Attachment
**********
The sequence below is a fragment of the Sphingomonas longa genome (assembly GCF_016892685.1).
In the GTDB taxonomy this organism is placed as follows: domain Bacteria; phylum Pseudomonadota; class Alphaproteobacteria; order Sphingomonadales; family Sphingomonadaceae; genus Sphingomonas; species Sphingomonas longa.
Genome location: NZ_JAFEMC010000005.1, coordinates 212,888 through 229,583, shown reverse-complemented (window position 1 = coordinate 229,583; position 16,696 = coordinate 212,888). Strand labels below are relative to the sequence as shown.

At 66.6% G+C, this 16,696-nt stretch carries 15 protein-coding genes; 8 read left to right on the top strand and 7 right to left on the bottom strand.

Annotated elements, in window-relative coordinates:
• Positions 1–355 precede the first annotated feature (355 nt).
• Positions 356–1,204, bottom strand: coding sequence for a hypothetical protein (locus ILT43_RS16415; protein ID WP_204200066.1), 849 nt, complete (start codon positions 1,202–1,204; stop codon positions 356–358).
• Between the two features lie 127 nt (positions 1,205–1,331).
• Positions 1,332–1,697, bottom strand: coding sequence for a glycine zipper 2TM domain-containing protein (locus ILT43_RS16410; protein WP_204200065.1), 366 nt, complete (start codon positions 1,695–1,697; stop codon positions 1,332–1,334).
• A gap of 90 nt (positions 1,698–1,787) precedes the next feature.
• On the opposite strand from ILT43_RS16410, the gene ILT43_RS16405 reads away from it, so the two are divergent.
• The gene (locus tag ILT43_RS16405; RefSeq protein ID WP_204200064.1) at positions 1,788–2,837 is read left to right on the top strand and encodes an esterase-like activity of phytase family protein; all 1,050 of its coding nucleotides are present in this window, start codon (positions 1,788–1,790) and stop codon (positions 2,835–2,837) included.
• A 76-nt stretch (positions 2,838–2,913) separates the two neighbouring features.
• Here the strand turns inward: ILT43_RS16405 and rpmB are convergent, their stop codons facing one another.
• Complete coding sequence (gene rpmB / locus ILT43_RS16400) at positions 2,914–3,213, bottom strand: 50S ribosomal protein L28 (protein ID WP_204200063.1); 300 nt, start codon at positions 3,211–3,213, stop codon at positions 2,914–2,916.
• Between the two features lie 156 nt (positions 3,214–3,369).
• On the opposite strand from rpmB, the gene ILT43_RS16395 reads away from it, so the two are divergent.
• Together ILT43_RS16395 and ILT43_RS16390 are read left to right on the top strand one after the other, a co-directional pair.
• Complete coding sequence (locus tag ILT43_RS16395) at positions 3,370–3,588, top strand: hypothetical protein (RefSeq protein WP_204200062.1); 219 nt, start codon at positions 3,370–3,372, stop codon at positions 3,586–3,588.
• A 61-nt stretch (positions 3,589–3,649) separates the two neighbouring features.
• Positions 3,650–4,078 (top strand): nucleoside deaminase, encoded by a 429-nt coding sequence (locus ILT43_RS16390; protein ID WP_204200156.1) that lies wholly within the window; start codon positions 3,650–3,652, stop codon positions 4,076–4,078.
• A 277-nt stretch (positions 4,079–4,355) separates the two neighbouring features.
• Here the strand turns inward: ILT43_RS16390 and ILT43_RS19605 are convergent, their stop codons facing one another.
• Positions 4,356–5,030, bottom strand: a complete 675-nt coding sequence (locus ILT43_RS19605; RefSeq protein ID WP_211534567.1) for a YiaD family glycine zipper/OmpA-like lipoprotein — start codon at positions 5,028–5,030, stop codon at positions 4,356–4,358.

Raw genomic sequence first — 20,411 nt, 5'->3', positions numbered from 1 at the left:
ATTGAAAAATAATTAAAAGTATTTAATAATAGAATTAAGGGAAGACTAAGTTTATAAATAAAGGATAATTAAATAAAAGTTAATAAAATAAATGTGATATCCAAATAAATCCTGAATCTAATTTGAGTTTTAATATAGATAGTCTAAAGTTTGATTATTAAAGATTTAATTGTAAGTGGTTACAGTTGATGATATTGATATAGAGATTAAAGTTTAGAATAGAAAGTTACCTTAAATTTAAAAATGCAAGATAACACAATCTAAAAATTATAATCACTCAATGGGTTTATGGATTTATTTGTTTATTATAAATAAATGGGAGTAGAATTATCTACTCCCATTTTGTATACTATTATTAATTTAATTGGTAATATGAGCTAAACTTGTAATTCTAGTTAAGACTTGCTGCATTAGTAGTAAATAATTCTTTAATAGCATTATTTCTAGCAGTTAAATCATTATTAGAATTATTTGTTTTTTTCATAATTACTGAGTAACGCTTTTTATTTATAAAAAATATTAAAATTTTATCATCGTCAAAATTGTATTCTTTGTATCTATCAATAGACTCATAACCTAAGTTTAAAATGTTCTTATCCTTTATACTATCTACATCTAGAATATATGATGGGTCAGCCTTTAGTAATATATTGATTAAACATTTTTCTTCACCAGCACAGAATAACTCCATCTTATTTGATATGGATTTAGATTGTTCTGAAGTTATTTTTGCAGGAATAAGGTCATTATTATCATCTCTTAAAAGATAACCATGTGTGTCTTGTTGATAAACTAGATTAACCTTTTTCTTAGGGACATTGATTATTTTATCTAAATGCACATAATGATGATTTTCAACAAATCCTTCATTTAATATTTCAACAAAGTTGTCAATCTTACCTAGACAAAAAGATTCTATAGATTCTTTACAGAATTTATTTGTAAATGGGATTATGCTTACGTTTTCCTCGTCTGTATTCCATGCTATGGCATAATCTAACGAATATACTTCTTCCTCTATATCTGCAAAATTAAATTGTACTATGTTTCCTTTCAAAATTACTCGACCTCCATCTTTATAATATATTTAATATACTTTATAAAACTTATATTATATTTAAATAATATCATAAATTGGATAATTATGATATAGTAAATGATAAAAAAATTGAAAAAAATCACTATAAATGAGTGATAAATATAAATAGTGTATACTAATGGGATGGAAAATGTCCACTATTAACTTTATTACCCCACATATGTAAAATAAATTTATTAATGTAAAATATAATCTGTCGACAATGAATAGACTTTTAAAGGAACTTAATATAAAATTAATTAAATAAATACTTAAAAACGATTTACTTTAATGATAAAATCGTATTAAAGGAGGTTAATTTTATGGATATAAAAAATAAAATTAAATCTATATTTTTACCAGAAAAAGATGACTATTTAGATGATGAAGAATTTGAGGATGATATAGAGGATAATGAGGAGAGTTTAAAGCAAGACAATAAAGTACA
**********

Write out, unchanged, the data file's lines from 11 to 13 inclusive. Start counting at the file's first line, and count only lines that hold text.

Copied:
• On the opposite strand from ILT43_RS16410, the gene ILT43_RS16405 reads away from it, so the two are divergent.
• The gene (locus tag ILT43_RS16405; RefSeq protein ID WP_204200064.1) at positions 1,788–2,837 is read left to right on the top strand and encodes an esterase-like activity of phytase family protein; all 1,050 of its coding nucleotides are present in this window, start codon (positions 1,788–1,790) and stop codon (positions 2,835–2,837) included.
• A 76-nt stretch (positions 2,838–2,913) separates the two neighbouring features.